Cloud Computing is the model of delivering computer system resources generally over the internet. End-users have access to flexible and scalable resources like computing, storage, or networking, having removed the maintenance role of the infrastructure below them.


Cloud computing makes strong use of virtualization, abstracting the physical resources into one or multiple independent virtual resources. It observes a service-oriented architecture with three standard models defined by the National Institute of Standards and Technology (NIST): Infrastructure-as-a-Service (IaaS), Platform-as-a-Service (PaaS), and Software-as-a-Service (SaaS). These models differ in the level of abstraction and the type of responsibility handled by a cloud provider.

Cloud Models. – “Architecting the Cloud: Design Decisions for Cloud Computing Service Models (SaaS, PaaS, and IaaS)”, Michael J. Davis

Clouds are also categorized in one of the following definitions: Public, Private, Hybrid or Multi.

Public Cloud Providers

Companies offer cloud services over the internet in a multi-tenant architecture in which users have access to an isolated section of the same shared resources. Popular public clouds are Amazon Web Services (AWS), Microsoft Azure, Google Cloud Platform (GCP), IBM Cloud, Oracle Cloud Infrastructure, and Alibaba Cloud. In a public cloud, tools and solutions are often offered out of the box, i.e. talking about CyberSecurity or Artificial Inteligence tools, there are Amazon fraud detector, Sagemaker, or Google Vertex AI platform, etc.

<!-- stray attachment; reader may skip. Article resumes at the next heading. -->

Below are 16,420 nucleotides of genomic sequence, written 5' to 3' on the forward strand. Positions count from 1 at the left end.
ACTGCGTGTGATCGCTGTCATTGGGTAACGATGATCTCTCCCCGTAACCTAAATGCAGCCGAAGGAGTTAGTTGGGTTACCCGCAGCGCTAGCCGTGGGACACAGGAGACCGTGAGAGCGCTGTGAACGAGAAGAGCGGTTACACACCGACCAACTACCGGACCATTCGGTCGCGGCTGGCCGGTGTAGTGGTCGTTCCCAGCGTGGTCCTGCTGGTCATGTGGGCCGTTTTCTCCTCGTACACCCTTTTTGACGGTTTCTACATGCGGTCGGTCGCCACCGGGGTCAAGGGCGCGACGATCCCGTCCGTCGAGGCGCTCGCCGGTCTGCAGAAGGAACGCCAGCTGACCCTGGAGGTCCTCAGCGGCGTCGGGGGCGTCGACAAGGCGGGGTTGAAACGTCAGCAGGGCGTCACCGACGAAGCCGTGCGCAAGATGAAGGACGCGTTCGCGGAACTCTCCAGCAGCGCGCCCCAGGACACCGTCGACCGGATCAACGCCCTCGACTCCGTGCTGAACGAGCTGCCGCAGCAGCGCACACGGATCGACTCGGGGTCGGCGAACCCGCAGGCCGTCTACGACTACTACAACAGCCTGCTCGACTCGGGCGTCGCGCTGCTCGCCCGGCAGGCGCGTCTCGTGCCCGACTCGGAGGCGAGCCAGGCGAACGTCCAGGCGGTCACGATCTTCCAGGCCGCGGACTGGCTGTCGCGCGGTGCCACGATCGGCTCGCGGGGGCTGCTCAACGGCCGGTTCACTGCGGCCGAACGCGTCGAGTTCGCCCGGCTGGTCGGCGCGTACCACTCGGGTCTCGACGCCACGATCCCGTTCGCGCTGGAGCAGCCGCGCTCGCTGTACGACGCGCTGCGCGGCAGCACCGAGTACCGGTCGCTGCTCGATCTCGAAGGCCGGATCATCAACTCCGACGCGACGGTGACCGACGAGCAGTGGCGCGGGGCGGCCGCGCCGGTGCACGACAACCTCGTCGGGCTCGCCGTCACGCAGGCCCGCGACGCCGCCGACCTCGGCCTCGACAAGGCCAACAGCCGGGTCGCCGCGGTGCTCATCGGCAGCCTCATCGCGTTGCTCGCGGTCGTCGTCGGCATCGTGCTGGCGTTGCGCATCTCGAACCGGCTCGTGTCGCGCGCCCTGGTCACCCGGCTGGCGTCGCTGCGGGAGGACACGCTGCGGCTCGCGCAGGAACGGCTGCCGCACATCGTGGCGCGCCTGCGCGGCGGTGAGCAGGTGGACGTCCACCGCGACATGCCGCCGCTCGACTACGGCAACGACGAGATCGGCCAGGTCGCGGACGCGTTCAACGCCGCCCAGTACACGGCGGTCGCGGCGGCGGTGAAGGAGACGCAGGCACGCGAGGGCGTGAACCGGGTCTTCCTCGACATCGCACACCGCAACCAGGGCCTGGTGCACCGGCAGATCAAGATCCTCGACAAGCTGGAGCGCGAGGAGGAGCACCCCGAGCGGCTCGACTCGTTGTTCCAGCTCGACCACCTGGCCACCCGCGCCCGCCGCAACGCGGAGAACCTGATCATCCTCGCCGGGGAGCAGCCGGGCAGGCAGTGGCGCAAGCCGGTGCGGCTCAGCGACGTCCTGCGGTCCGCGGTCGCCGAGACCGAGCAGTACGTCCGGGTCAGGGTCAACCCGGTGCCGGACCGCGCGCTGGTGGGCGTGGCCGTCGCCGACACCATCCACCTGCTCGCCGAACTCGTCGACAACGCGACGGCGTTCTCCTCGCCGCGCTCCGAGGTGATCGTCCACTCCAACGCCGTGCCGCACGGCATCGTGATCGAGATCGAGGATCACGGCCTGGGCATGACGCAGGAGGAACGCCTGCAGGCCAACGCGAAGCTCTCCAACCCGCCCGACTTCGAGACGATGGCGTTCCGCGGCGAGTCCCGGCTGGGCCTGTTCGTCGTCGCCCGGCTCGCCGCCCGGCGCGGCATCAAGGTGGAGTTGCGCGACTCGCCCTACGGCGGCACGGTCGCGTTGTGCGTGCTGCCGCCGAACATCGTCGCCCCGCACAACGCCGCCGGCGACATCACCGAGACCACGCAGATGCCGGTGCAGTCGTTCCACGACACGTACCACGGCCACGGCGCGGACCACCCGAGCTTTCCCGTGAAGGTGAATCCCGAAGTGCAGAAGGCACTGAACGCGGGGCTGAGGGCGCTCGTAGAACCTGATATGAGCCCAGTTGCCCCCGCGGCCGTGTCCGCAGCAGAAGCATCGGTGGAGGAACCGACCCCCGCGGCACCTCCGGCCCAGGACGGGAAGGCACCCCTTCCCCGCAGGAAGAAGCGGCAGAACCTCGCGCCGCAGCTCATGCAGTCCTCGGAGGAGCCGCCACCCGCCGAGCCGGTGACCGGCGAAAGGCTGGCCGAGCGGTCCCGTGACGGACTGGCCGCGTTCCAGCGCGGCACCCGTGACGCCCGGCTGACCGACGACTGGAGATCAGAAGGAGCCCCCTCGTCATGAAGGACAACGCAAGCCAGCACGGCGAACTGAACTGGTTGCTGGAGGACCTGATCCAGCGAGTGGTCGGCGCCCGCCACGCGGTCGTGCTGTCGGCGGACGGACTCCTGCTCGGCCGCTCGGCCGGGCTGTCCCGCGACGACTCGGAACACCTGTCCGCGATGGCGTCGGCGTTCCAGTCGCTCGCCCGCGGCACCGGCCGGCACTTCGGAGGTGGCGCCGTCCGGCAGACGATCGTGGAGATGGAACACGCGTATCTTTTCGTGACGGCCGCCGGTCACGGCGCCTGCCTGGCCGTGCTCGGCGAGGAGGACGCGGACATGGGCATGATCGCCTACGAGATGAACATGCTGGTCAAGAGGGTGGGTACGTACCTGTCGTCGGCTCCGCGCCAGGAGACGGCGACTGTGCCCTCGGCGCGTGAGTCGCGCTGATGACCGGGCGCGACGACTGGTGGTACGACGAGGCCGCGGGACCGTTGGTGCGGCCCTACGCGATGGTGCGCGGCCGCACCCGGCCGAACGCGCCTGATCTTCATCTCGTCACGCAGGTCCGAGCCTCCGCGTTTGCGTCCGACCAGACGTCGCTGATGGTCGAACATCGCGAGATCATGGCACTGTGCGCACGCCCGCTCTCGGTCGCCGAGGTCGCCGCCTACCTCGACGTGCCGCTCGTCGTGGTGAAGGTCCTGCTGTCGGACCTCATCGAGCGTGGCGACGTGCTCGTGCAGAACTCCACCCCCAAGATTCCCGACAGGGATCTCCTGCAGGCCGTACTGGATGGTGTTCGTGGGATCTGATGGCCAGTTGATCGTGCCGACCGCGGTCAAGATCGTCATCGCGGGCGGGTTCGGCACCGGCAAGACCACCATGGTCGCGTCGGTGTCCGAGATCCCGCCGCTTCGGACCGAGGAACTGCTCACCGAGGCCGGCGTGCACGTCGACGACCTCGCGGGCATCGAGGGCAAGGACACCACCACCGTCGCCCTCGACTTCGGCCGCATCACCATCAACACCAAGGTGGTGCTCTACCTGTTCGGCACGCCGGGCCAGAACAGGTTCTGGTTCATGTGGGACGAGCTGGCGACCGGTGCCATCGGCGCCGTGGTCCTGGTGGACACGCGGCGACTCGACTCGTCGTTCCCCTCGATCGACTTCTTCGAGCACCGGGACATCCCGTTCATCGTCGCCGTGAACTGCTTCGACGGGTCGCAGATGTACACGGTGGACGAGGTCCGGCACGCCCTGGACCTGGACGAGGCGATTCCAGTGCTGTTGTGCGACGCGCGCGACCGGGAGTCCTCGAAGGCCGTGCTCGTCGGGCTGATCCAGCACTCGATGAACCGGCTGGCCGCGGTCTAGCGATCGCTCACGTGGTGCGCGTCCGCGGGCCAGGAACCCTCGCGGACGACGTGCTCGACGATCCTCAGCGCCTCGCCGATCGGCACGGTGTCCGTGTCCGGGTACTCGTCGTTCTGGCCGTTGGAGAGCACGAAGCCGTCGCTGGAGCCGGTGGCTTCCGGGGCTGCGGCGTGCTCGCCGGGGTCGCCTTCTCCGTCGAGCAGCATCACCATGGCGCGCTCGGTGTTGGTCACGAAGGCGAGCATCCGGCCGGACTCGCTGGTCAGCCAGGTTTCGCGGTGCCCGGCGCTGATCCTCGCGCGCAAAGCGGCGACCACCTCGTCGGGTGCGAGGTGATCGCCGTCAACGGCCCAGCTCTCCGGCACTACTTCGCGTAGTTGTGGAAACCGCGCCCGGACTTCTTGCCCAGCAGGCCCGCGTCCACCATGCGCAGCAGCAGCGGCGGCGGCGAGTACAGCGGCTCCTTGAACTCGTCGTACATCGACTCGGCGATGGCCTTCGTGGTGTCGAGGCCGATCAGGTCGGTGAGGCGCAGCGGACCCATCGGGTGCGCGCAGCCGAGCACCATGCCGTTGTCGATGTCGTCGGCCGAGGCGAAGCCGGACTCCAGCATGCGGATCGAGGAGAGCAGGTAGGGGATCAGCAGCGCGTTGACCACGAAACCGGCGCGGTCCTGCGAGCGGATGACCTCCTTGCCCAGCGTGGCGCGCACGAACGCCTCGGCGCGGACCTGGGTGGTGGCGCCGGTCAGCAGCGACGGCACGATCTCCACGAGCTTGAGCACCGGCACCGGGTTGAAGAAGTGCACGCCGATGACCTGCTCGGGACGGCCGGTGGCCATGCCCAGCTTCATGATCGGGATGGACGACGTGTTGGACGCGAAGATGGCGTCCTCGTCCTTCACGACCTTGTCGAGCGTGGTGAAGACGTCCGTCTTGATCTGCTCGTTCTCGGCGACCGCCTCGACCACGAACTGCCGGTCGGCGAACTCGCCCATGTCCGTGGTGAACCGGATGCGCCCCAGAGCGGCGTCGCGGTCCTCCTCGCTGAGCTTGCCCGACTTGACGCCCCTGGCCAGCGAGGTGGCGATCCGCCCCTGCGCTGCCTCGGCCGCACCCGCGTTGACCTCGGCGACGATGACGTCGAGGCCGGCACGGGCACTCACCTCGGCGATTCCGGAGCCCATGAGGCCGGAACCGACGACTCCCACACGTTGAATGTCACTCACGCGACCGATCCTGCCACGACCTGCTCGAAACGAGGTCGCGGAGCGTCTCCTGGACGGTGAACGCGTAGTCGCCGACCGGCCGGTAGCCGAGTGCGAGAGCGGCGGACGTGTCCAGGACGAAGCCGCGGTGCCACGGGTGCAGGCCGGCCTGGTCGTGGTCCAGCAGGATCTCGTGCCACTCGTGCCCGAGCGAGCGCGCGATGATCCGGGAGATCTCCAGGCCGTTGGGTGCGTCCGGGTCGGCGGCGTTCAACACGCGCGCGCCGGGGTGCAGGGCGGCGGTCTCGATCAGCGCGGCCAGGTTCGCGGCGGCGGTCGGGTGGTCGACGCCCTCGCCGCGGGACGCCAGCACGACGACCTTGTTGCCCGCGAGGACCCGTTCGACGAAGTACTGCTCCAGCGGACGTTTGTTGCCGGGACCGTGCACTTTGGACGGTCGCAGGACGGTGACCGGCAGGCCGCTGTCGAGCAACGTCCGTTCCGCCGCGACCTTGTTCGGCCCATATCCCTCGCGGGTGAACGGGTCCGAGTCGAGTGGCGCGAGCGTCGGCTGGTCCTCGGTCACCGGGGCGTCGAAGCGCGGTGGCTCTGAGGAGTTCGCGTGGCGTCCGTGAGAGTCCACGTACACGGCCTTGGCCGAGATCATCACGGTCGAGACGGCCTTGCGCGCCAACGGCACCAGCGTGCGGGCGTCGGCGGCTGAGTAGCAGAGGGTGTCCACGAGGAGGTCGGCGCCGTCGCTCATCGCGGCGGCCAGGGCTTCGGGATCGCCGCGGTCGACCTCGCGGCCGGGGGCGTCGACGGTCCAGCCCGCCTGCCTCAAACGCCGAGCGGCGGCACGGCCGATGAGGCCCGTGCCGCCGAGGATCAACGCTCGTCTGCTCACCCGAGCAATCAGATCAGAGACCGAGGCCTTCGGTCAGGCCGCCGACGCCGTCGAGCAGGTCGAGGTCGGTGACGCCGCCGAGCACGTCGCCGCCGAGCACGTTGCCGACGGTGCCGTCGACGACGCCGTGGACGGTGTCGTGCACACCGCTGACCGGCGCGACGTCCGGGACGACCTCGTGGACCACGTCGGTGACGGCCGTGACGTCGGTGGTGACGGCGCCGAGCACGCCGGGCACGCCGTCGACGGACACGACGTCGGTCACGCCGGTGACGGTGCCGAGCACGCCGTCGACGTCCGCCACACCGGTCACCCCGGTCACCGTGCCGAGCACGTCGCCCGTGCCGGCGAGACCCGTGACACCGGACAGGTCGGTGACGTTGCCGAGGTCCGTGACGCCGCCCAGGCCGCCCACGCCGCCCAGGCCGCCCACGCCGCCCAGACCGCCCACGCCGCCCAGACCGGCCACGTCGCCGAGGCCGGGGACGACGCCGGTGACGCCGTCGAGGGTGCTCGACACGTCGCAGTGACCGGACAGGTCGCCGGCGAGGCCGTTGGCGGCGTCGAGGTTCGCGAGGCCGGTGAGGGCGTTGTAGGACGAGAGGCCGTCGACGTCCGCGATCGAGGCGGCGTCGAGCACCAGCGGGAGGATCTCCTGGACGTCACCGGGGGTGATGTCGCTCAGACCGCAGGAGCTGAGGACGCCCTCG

Private Cloud Technologies

Contrary to public ones, private clouds are entirely controlled by a single organization. Resources are not shared, and the deployment is often on-premises. Multiple public cloud providers offer a private version of their cloud, but usually, open-source projects are widely adopted in this scenario, like OpenStack, CloudStack, Apache Mesos, or Open Nebula, to cite some of the most popular. They all offer complete control over the infrastructure, in which your solutions can be deployed and adapted based on the specific needs.

Hybrid/Multi-Cloud Environments

A hybrid cloud defines the combination between at least one public and one private cloud, while a multi-cloud is a combination of two or multiple public clouds. These combinations lead to multiple advantages, but at the same time, increase the complexity of the system and its deployment and maintenance. 

Cost Modeling 

Public clouds follow a “pay-as-you-go” model, in which costs are calculated based on resource consumption (e.g. computational power, data storage, traffic exchanged). There is no need for on-premises hardware and the consequential maintenance of it. On the other side, there is the risk of a vendor lock-in situation. To mitigate the problem hybrid/multi-cloud solutions are more and more adopted.  

Private clouds require proprietary hardware and a skilled workforce to maintain them up and running, but usually, no subscriptions are required.

Hybrid clouds are placed in between as they are composed of public and private clouds.

Organizations should evaluate their approach to the cloud by considering essential factors, like use cases, in-house knowledge, experience, security challenges, level of control, etc.

Moving to the Cloud